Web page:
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This article is part of the supplement: Twenty First Annual Computational Neuroscience Meeting: CNS*2012

Open Access Poster presentation

Synaptic activations of neuronal populations in the thalamocortical loop from LFP using kCSD and ICA

Szymon Łęski*, Helena Głąbska, Jan Potworowski and Daniel K Wójcik

Author Affiliations

Department of Neurophysiology, Nencki Institute of Experimental Biology, Warsaw, 02-093, Poland

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BMC Neuroscience 2012, 13(Suppl 1):P11  doi:10.1186/1471-2202-13-S1-P11

The electronic version of this article is the complete one and can be found online at:

Published:16 July 2012

© 2012 Łęski et al; licensee BioMed Central Ltd.

This is an Open Access article distributed under the terms of the Creative Commons Attribution License (, which permits unrestricted use, distribution, and reproduction in any medium, provided the original work is properly cited.

Poster presentation

Local field potentials (LFP), the low-frequency part of the electric potential recorded extracellularly in the brain, is a well-established measure of neural activity at the population level. However, the origin and the nature of the LFP make it harder to interpret than other electrophysiological signals such as spikes. Two problems intertwine here: first, the extracellular field spreads over significant distances from the generating population; second, the recorded signal is typically a combination of contributions from several sources. The former problem is often addressed by reconstructing the underlying currents using Current Source Density (CSD) analysis. To solve the latter issue we have employed in the past the combination of CSD and Independent Component Analysis (ICA) [1].

Here we test the combination of CSD analysis [2] and ICA on simulated LFP data obtained from a computational model of a single thalamocortical column [3,4]. We test how the components obtained by analyzing the full LFP are related to the ‘building blocks’ of population activity, that is the specific synaptic activations of individual populations of neurons. We show which populations can possibly be recorded with a limited number of electrodes and in the presence of noise, and discuss the limitations of the approach and ways to improve the reconstructions.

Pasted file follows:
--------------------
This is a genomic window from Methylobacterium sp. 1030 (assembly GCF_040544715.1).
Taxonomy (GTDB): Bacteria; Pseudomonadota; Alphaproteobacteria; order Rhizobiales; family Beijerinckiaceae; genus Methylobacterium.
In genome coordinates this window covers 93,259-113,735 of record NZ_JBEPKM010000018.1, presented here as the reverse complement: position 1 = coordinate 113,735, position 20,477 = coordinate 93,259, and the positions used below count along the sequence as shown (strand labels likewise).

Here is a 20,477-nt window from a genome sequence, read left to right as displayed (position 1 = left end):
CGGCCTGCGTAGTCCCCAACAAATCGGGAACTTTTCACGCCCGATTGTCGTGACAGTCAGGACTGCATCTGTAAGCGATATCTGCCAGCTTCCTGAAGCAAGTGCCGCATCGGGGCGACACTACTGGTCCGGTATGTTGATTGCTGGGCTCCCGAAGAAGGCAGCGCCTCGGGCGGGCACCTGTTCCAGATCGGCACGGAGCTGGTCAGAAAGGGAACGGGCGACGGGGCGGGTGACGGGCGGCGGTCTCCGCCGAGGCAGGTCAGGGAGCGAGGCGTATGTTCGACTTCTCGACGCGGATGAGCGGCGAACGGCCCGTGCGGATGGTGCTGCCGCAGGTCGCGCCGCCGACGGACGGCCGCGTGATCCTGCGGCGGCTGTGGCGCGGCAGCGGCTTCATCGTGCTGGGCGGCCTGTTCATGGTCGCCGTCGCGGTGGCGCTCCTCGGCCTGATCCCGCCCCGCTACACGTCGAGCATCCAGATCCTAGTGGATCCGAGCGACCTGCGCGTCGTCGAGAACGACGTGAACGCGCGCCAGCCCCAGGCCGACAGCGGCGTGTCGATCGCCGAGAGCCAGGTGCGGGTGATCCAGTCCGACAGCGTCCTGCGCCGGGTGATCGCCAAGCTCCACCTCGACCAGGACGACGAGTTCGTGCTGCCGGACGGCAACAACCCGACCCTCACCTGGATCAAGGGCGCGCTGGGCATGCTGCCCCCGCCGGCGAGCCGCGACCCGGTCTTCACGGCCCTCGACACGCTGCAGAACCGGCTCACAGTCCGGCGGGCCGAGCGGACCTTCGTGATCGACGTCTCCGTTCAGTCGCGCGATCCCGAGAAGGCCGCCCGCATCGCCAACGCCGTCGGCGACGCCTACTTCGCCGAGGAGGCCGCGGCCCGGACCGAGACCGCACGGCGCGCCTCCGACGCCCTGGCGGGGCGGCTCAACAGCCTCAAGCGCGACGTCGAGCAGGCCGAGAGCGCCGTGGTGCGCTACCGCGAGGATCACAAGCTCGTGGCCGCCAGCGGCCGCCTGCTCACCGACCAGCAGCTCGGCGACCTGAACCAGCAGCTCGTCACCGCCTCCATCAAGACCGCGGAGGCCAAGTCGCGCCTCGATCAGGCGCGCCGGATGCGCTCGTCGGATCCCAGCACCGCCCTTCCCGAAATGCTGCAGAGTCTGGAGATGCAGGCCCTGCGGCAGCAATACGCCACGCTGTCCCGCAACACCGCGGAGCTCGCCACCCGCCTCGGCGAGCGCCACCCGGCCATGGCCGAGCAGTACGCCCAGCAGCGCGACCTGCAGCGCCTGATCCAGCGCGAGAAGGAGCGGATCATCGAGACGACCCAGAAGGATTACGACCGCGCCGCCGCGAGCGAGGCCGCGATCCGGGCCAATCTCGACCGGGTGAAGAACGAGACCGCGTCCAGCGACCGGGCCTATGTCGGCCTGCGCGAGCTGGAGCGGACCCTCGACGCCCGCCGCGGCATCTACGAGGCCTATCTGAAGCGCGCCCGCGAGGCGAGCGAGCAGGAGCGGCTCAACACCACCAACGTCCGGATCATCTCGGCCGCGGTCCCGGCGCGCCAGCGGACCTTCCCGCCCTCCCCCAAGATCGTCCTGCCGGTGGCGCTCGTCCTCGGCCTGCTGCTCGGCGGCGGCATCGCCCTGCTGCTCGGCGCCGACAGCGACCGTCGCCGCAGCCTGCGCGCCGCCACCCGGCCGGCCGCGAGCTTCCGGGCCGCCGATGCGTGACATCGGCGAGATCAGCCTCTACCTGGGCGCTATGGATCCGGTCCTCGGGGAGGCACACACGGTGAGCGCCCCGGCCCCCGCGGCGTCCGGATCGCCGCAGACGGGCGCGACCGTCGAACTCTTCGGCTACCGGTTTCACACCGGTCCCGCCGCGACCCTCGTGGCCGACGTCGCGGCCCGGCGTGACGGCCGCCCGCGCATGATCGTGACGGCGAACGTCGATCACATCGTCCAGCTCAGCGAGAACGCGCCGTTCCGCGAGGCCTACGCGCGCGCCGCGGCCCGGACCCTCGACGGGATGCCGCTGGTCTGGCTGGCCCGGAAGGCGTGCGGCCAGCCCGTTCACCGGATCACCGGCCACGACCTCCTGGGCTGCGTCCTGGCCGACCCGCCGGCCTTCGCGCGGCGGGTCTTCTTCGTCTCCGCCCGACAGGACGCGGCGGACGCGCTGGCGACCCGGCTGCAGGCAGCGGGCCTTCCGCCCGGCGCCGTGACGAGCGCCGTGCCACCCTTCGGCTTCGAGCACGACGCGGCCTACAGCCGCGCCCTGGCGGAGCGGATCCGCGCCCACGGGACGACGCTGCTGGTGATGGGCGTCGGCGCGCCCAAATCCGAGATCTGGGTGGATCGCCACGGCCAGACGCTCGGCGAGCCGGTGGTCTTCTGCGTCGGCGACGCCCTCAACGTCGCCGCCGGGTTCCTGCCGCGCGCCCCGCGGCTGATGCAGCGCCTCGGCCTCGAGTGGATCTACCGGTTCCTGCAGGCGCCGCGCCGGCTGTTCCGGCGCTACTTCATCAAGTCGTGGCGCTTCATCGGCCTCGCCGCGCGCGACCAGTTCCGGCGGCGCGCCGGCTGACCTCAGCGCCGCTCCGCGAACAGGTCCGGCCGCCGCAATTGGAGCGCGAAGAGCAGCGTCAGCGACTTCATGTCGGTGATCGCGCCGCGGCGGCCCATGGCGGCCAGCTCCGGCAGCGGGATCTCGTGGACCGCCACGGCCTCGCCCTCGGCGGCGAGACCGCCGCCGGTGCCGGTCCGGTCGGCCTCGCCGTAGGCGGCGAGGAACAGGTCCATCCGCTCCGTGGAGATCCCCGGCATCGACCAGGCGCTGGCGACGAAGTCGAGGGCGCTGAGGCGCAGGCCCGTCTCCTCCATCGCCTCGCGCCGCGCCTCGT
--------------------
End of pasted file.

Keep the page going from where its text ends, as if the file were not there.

We acknowledge financial support from the Polish Ministry of Science and Higher Education (grant N N303 542839) and from a project co-financed by the European Regional Development Fund under the Operational Programme Innovative Economy, POIG 02.03.00-00-018/08.


  1. Łęski S, Kublik E, Świejkowski DA, Wróbel A, Wójcik DK: Extracting functional components of neural dynamics with Independent Component Analysis and inverse Current Source Density.

    J Comput Neurosci 2010, 29:459-473. PubMed Abstract | Publisher Full Text OpenURL

  2. Potworowski J, Jakuczun W, Łęski S, Wójcik DK: Kernel current source density method.

    Neural Comput 2012, 24:541-575. PubMed Abstract | Publisher Full Text OpenURL

  3. Traub RD, Contreras D, Cunningham MO, Murray H, LeBeau FEN, Roopun A, Bibbig A, Wilent WB, Higley MJ, Whittington MA: Single-Column Thalamocortical Network Model Exhibiting Gamma Oscillations, Sleep Spindles, and Epileptogenic Bursts.

    J Neurophysiol 2005, 93:2194-2232. PubMed Abstract | Publisher Full Text OpenURL

  4. [] webcite